Arizona ANG F-16s
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Tigre 91,92 & 93 prepare to launch as part of the Red Air component of the final mission of TMOTA-01. Tigre flight, 4 x F-16C's from the Air National Guard Air Force Reserve Test Center (AATC) home based at Tucson IAP, AZ, were part of the force of 25 aircraft participating in the first ever 'Tiger Meet' held in the United States.
© Peter Greengrass
EOS-1V 70-200mm K25 200/f5.6
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© Peter Greengrass
Puma 61, a Tornado IDS from the German Air Force Tornado Training Center (GAFTTC) didn't have a very successful time at TMOTA '01. It broke immediately after arriving at Buckley, and missed the first two missions. Finally fixed? it is seen here taxiing out for the final mission, only to return with a problem a short time later!
© Peter Greengrass
EOS-1N 28-70mm K25 200/F5.6
F-16DJ 91-0480 is operated by the 79th Fighter Squadron, representing Air Combat Command at the Tiger Meet. This Shaw based 'delta' model flew all its missions with the back seat occupied by USAF photographers - nice work if you can get it!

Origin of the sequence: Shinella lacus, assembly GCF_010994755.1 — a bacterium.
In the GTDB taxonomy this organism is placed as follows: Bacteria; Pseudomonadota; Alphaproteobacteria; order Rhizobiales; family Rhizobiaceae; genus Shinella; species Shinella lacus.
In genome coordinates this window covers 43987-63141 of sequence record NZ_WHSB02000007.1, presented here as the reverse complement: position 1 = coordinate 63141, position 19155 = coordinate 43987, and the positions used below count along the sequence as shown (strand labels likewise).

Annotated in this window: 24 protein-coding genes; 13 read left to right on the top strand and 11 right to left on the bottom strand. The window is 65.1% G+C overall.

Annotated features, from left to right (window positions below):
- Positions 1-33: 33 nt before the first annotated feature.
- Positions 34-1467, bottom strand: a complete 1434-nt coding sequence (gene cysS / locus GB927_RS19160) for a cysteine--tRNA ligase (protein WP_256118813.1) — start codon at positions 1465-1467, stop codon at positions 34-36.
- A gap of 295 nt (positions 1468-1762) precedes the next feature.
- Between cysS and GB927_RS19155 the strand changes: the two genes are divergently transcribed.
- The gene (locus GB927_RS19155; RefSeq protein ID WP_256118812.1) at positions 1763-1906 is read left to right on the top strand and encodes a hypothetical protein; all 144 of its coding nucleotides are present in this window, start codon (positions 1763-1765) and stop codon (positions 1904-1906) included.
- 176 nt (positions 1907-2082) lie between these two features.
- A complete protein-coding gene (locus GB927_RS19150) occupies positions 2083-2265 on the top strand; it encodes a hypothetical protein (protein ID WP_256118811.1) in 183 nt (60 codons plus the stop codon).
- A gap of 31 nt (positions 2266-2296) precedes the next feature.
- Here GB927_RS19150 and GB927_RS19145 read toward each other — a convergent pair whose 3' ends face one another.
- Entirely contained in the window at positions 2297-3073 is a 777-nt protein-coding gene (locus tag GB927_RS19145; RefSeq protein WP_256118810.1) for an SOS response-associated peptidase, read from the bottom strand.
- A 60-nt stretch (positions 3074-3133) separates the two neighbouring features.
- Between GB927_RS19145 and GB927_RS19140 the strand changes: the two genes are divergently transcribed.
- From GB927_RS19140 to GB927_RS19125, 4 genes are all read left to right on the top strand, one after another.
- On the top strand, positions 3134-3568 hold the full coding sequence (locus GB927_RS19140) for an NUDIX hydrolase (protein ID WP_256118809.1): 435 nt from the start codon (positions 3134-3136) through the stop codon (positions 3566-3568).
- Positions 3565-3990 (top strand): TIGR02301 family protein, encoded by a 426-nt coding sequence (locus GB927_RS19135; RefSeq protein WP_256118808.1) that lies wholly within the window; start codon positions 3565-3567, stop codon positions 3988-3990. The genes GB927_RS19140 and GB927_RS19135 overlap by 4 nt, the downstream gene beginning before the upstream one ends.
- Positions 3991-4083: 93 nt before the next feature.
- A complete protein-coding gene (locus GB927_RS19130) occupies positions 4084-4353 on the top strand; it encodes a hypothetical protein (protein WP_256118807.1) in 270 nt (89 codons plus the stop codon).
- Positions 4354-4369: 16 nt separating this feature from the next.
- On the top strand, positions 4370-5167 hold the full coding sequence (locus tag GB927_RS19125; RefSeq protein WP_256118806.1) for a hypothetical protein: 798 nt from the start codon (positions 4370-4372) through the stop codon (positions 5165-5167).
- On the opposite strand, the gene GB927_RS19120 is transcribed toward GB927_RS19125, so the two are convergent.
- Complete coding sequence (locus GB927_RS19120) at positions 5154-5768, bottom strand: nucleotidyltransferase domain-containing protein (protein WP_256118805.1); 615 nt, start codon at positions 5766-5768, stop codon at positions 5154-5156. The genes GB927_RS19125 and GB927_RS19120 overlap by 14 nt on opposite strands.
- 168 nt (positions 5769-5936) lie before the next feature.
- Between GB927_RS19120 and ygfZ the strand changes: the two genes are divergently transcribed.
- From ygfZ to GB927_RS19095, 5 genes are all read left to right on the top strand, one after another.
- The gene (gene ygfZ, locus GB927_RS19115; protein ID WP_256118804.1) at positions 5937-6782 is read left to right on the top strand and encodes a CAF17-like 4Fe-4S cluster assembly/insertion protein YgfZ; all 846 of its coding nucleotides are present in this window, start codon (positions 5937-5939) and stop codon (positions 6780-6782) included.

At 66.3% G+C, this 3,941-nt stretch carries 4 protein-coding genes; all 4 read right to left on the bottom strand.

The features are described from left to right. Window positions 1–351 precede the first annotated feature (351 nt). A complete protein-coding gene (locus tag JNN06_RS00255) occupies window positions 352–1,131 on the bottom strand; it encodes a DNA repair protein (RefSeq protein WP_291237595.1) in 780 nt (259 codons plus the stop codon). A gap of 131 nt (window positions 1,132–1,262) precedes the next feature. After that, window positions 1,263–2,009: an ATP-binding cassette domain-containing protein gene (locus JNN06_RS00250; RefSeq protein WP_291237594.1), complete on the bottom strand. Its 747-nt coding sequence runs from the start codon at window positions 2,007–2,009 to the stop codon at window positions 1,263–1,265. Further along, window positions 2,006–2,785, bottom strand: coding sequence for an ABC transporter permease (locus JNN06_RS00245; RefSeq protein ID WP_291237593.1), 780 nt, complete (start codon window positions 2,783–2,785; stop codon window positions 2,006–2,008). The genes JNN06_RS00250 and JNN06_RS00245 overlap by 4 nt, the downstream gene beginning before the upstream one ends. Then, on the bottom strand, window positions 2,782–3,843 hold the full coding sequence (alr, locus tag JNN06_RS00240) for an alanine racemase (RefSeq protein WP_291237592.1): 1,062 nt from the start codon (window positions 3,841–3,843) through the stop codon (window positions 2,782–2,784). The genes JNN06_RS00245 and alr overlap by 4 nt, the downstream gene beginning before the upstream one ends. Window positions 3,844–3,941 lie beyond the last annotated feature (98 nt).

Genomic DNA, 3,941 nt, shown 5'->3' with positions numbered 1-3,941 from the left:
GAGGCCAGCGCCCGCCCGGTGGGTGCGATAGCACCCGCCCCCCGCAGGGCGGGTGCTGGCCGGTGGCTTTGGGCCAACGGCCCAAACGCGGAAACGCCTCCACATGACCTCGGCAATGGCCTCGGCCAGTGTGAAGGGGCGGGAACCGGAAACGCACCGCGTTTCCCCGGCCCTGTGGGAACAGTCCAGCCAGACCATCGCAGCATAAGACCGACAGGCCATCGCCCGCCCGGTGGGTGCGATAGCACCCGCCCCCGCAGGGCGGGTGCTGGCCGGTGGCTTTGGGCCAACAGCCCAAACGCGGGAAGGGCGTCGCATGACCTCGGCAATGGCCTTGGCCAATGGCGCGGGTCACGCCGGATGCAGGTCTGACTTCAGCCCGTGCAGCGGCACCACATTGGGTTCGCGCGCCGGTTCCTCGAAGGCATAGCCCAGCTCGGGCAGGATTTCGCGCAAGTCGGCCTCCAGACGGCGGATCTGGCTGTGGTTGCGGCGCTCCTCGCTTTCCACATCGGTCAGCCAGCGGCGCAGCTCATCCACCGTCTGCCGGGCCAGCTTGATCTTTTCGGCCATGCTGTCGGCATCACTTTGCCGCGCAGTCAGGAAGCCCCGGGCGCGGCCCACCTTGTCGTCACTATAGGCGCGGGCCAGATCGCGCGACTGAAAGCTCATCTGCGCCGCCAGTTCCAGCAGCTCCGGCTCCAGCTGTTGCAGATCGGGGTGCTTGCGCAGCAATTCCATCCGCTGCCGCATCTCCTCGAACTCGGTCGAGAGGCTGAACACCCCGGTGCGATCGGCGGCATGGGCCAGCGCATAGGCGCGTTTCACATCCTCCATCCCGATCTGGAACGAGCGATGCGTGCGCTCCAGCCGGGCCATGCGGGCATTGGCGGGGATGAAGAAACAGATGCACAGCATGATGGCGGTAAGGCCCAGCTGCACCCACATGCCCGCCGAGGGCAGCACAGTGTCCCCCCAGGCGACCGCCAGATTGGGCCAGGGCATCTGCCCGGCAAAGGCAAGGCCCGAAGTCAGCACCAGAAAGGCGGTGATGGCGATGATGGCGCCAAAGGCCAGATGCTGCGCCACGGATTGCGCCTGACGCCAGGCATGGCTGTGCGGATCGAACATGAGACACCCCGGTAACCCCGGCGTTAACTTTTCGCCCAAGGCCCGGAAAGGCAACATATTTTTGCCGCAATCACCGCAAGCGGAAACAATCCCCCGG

© Peter Greengrass
EOS-1N 70-200mm K64 200/F8
F-15E 88-1707, callsign Simba 31, turns onto the active runway prior to launching on its Saturday Blue Air strike mission. The 391st Fighter Squadron wears orange and black tiger striped fin bands as part of its regular markings.
© Peter Greengrass
EOS-1N 70-200mm K25 200/F5.6
F-15E 87-0169, 391st Fighter Squadron, the 'Bold Tigers' from Mountain Home AFB, Idaho, heads towards the Buckley flightline prior to crew debriefing. In the background is one of several 'Golfballs' which weather-protect the huge satellite-commanding/data receiving antennas operated by the 21st Space Wing based at Buckley.
© Peter Greengrass
EOS-1V 70-200mm K25 200/F5.6
CF-18B 188934 taxies to the runway 14 threshold as part of Cugar 51 flight during the Blue Air launch on the Saturday. All four attending aircraft were two seater's, which are fully combat capable and enabled maximum aircrew participation in the Large Force Exercise.
© Peter Greengrass
EOS-1V 70-200mm K25 200/F5.6